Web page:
10 Tips on Dietary Fiber
- Keep in mind that a high-fiber diet may tend to improve:
- Chronic constipation
- Coronary heart disease
- Diabetes mellitus
- Diverticular disease
- Elevated cholesterol
- Irritable bowel syndrome
- Colorectal cancer
- Try to double your daily fiber intake.
- Average American intake: 10-15 grams per day
- Recommended intake: 20-35 grams per day
- Understand what fiber is, where it comes from:
- Insoluble fiber
- Wheat/wheat bran
- Whole grains
- Soluble fiber
- Oatmeal/oat bran
- Insoluble fiber
- Substitute high-fiber foods for high-fat and low-fiber foods.
- Keep your daily fiber intake stable. Consider a fiber supplement if you:
- Eat away from home often
- Find it difficult to get enough fiber through food choices alone
- Don’t shock your system: Increase fiber levels in your diet gradually.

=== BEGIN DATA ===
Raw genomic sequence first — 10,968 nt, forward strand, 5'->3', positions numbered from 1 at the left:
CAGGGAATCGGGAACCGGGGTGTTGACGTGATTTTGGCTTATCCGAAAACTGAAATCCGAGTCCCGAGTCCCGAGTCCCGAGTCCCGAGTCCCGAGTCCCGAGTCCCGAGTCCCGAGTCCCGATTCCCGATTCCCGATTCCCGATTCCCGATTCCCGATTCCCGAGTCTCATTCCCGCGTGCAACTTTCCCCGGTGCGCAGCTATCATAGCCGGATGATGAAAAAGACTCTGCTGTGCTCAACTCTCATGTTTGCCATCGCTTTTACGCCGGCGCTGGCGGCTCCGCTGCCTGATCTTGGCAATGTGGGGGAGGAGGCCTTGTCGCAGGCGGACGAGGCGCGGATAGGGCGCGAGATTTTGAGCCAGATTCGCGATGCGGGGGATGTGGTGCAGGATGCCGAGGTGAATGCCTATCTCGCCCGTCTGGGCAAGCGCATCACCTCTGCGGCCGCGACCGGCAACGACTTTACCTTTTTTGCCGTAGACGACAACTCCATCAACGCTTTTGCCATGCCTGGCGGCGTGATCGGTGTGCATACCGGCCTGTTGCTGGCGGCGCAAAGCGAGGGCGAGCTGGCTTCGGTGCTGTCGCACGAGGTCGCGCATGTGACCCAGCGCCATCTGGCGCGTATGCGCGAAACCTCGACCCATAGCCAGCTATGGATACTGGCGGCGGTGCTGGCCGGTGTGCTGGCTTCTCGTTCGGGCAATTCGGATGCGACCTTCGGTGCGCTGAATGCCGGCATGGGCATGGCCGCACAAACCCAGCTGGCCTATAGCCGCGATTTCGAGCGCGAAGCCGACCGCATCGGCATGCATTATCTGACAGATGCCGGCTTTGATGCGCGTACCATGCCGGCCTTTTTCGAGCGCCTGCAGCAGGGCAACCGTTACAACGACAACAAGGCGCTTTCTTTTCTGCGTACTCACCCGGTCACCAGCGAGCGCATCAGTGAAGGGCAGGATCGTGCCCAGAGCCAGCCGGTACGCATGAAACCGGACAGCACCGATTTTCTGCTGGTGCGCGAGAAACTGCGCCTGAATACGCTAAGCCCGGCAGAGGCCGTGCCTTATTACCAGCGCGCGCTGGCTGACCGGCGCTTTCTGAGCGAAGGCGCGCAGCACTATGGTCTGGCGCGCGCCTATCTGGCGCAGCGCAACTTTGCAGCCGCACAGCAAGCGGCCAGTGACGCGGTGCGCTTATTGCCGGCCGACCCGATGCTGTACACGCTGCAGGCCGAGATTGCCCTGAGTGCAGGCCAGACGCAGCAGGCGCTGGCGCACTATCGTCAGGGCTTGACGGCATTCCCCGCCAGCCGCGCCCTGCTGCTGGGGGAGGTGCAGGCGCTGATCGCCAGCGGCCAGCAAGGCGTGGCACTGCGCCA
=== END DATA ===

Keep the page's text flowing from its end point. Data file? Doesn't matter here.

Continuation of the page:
- Always increase fluids (water, soup, broth, juices) when you increase fiber.
- Add both soluble and insoluble fiber, from a variety of sources.
- Compare fiber content of foods:
Grams of Fiber 1 cup of Rice Krispies® 1 1/3 cup of 100% Bran® 9 1 slice of white bread 0.5 1 slice of whole wheat bread 1.4 1/2 cup white rice 0.5 1/2cup brown rice 1.5 Bowl of chicken broth 0 Bowl of thick vegetable (minestrone) soup 1
- Choose foods high in fiber content.
Fruits and Vegetables
Highest in Fiber Per Serving
Apples, pears (with skin)
Berries (blackberries, blueberries, raspberries)
Beans (baked, black, lima, pinto)
Other Good Fiber Choices Barley Bread, Muffins (whole wheat, bran) Cereals (branflakes, bran, oatmeal, shredded wheat) Coconut Crackers (rye, whole wheat) Nuts (almonds, Brazil, peanuts, pecans, walnuts) Rice (brown) Seeds (pumpkin, sunflower)
Eating high-fiber foods is a healthy choice for most people. If you have ever received medical treatment for a digestive problem, however, it is very important that you check with your doctor to find out if a high-fiber diet is the right choice for you.